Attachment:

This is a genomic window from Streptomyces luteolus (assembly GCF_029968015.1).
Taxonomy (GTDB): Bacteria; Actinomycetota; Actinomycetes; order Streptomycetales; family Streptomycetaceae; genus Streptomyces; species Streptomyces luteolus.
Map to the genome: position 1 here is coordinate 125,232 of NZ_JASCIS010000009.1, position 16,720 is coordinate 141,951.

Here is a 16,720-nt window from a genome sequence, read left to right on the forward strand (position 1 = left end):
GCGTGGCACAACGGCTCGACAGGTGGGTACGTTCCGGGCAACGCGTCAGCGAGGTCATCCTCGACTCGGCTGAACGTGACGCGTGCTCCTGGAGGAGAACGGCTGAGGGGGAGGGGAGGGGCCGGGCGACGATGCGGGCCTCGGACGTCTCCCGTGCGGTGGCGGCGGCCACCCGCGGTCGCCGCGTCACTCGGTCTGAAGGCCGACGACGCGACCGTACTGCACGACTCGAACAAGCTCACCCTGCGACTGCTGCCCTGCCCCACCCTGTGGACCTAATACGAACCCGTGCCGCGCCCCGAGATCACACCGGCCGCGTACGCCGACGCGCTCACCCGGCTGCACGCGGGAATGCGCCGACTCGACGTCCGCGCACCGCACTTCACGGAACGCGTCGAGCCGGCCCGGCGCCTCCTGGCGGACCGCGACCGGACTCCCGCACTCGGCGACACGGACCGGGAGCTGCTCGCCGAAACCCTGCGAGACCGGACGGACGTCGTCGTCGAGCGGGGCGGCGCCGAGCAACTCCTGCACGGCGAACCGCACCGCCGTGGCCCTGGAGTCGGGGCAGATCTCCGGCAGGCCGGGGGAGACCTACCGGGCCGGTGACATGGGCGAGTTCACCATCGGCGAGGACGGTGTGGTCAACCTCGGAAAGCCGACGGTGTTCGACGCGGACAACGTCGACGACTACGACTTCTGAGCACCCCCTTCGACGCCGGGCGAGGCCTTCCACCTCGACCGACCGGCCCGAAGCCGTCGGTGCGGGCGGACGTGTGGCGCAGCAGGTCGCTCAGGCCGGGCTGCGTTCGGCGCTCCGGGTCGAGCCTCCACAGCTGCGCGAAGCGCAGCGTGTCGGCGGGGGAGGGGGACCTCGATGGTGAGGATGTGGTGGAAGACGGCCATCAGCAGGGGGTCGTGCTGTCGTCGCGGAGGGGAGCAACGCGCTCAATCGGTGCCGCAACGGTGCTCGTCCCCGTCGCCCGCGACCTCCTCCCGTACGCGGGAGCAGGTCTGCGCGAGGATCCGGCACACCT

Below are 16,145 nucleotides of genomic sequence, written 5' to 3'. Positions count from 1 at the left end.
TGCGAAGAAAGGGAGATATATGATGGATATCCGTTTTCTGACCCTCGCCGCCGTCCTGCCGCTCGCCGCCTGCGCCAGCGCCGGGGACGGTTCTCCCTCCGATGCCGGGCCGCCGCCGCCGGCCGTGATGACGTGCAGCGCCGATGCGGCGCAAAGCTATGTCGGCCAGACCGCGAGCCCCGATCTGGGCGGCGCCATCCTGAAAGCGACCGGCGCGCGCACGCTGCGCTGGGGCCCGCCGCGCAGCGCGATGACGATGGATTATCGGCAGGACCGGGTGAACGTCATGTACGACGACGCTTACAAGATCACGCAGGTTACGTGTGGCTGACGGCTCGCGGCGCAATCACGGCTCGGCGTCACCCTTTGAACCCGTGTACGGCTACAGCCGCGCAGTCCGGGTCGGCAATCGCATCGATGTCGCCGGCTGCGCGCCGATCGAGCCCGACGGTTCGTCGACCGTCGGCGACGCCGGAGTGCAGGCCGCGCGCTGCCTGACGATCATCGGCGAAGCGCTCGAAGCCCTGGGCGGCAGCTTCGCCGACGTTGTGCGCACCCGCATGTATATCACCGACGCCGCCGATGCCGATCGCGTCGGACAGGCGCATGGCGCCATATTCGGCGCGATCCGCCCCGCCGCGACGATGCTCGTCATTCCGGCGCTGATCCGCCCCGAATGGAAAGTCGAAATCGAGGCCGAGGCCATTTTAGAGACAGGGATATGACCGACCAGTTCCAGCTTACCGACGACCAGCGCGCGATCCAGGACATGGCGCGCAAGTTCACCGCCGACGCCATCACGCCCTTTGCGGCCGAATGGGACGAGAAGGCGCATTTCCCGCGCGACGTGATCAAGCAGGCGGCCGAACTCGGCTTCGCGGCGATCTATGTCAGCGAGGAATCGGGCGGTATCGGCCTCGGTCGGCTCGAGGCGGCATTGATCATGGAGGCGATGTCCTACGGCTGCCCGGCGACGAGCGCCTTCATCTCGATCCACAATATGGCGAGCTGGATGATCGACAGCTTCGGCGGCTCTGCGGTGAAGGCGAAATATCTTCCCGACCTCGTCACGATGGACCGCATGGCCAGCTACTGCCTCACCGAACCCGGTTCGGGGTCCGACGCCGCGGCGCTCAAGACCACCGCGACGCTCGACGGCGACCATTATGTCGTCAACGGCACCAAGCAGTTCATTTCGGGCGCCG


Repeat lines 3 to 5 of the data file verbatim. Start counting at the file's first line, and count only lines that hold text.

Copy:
Map to the genome: position 1 here is coordinate 125,232 of NZ_JASCIS010000009.1, position 16,720 is coordinate 141,951.

Here is a 16,720-nt window from a genome sequence, read left to right on the forward strand (position 1 = left end):
GCGTGGCACAACGGCTCGACAGGTGGGTACGTTCCGGGCAACGCGTCAGCGAGGTCATCCTCGACTCGGCTGAACGTGACGCGTGCTCCTGGAGGAGAACGGCTGAGGGGGAGGGGAGGGGCCGGGCGACGATGCGGGCCTCGGACGTCTCCCGTGCGGTGGCGGCGGCCACCCGCGGTCGCCGCGTCACTCGGTCTGAAGGCCGACGACGCGACCGTACTGCACGACTCGAACAAGCTCACCCTGCGACTGCTGCCCTGCCCCACCCTGTGGACCTAATACGAACCCGTGCCGCGCCCCGAGATCACACCGGCCGCGTACGCCGACGCGCTCACCCGGCTGCACGCGGGAATGCGCCGACTCGACGTCCGCGCACCGCACTTCACGGAACGCGTCGAGCCGGCCCGGCGCCTCCTGGCGGACCGCGACCGGACTCCCGCACTCGGCGACACGGACCGGGAGCTGCTCGCCGAAACCCTGCGAGACCGGACGGACGTCGTCGTCGAGCGGGGCGGCGCCGAGCAACTCCTGCACGGCGAACCGCACCGCCGTGGCCCTGGAGTCGGGGCAGATCTCCGGCAGGCCGGGGGAGACCTACCGGGCCGGTGACATGGGCGAGTTCACCATCGGCGAGGACGGTGTGGTCAACCTCGGAAAGCCGACGGTGTTCGACGCGGACAACGTCGACGACTACGACTTCTGAGCACCCCCTTCGACGCCGGGCGAGGCCTTCCACCTCGACCGACCGGCCCGAAGCCGTCGGTGCGGGCGGACGTGTGGCGCAGCAGGTCGCTCAGGCCGGGCTGCGTTCGGCGCTCCGGGTCGAGCCTCCACAGCTGCGCGAAGCGCAGCGTGTCGGCGGGGGAGGGGGACCTCGATGGTGAGGATGTGGTGGAAGACGGCCATCAGCAGGGGGTCGTGCTGTCGTCGCGGAGGGGAGCAACGCGCTCAATCGGTGCCGCAACGGTGCTCGTCCCCGTCGCCCGCGACCTCCTCCCGTACGCGGGAGCAGGTCTGCGCGAGGATCCGGCACACCT